An application of these authorities to the facts appearing in the record requires that the order of the judge denying plaintiff's prayer for a mandamus should be affirmed. The question presented, the amount of taxes to be levied to maintain the public schools of Cherokee County for the minimum period of four months, is one which clearly involves the exercise of judgment and discretion, which our Constitution and statute law have thus far referred to the board of commissioners of the several counties, and the courts can not and should not undertake to control their decision. In this view, the recent case before the Court, Ward v. Commissioners, seems to be directly in point. That was a case in which certain citizens and taxpayers of Beaufort County applied for a mandamus to compel the county commissioners to build a sufficient courthouse for the county, and on the hearing it was found as a fact that "The commissioners have not kept and maintained in good and sufficient repair the courthouse of the county, and do not offer or propose to do so." Relief by mandamus was denied, and Chief Justice Clark, delivering the opinion of the Court, said: "A mandamus will not lie to compel the county commissioners to repair or build a (124) courthouse. The duty of providing a sufficient and proper courthouse, is to be discharged by the county commissioners, subject to indictment if there is a willful failure, and to supervision of the people of the county in the election of another board of commissioners, should the voters see fit. It is not a duty resting for enforcement with the judge of the Superior Court nor subject to supervision by the court. The plaintiff has no specific legal right for the enforcement of which he can invoke an order of the judicial branch of the Government to supervise and control the administrative branch. The building a new courthouse or repairing an old one is not a mere ministerial matter, admitting of no debate, but is one of discretion, committed to the county commissioners, in regard to which their judgment and discretion must prevail, and not the opinion of a judge. Only when a grand jury and jury have found a criminal abuse of duty can the court intervene, and then only to punish the individuals — not to compel them, as officials, to do any specific act not required by statute to be done in a specific way or to a prescribed extent. In Brodnax v. Groom, 64 N.C. 244, Pearson, C. J., discussed this subject, and said: `The case before us is within the power of the county commissioners. How can this Court undertake to control its exercise? Can we say such a bridge does not need repairs, or that in building a new bridge near the site of an old bridge it should be erected, as heretofore, upon posts, so as to be cheap, but warranted to last some years, or that it is better policy to locate it a mile or so above, where the banks are good abutments, and to have stone pillars, at a heavier outlay at the start, but such as will insure permanence and be cheaper in the long run? In short,' the Court continued, `this Court is not capable of controlling the exercise of power on the part of the General Assembly or of the county authorities, and it can not assume to do so without putting itself in antagonism as well to the General Assembly as to the county authorities and erecting a despotism of five men, which is opposed to the fundamental principles of our Government and the usage of all times past. For the exercise of powers conferred by the Constitution the people must rely upon the honesty of the (125) members of the General Assembly and of the persons elected to fill places of trust in the several counties. This Court has no power, and is not capable if it had the power, of controlling the exercise of power conferred by the Constitution upon the legislative department of the Government or upon the county authorities.'"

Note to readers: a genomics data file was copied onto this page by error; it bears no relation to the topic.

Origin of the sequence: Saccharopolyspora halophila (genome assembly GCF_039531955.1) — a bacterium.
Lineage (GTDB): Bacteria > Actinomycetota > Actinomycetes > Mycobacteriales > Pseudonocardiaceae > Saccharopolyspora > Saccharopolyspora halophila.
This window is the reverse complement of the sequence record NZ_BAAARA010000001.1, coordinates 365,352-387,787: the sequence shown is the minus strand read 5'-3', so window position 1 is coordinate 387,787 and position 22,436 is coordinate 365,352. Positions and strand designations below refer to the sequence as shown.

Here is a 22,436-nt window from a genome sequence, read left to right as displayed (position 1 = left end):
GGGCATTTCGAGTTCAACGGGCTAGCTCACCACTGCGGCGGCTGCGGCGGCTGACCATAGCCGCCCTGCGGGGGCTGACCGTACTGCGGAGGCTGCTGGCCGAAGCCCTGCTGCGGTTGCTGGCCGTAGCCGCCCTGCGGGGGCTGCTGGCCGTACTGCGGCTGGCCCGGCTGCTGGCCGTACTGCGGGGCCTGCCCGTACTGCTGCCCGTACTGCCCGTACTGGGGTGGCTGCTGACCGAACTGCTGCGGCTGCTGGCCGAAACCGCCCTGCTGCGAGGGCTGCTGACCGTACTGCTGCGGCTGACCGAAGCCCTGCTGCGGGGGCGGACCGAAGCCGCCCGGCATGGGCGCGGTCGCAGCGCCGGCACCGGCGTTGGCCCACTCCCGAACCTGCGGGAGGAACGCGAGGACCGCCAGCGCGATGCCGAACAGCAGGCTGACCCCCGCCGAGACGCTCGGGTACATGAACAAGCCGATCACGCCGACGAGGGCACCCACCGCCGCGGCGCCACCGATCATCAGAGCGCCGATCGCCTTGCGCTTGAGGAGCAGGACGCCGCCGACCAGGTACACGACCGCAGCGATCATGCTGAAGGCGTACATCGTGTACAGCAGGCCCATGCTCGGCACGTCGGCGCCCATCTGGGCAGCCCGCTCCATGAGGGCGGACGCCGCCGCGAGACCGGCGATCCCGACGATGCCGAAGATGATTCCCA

It is argued for plaintiff that this decision does not apply, because the question there involved was clearly one of discretion, "whether the courthouse provided was sufficient," while here the duty to maintain a public school for four months is peremptory and permits no discretion. But the argument does not correctly state the question presented. It is not, shall the school be maintained for four months? but how much money is required to be raised by taxation for the purpose indicated; and this, as stated, is a matter which does involve both judgment and discretion, and which can not be controlled by the courts in an action of this character, but has been wisely referred by the law to the board of county commissioners. Having general charge and supervision of the county affairs, they best know the circumstances and needs of its people and all the conditions that enter into the problem — the valuation of the property in the county, the amount likely to be realized from a given levy, and the amount available or to be expected from other sources. Moreover, acting as they do under a continuing sense of responsibility to the people who elected them, and liable to indictment in case of willful or negligent failure to perform their duties, they are the body best fitted for the management of these local affairs and most likely to give satisfactory results. Even when the power exists, the courts are most reluctant to interfere, and will never do so by civil process, unless the local officers fail or refuse to act at all, or unless their action is so unreasonable as to amount to a manifest and oppressive abuse of discretion. Rosenthal v. Goldsboro, 149 N.C. 128; R. R. v. Commissioners, 148 N.C. 220.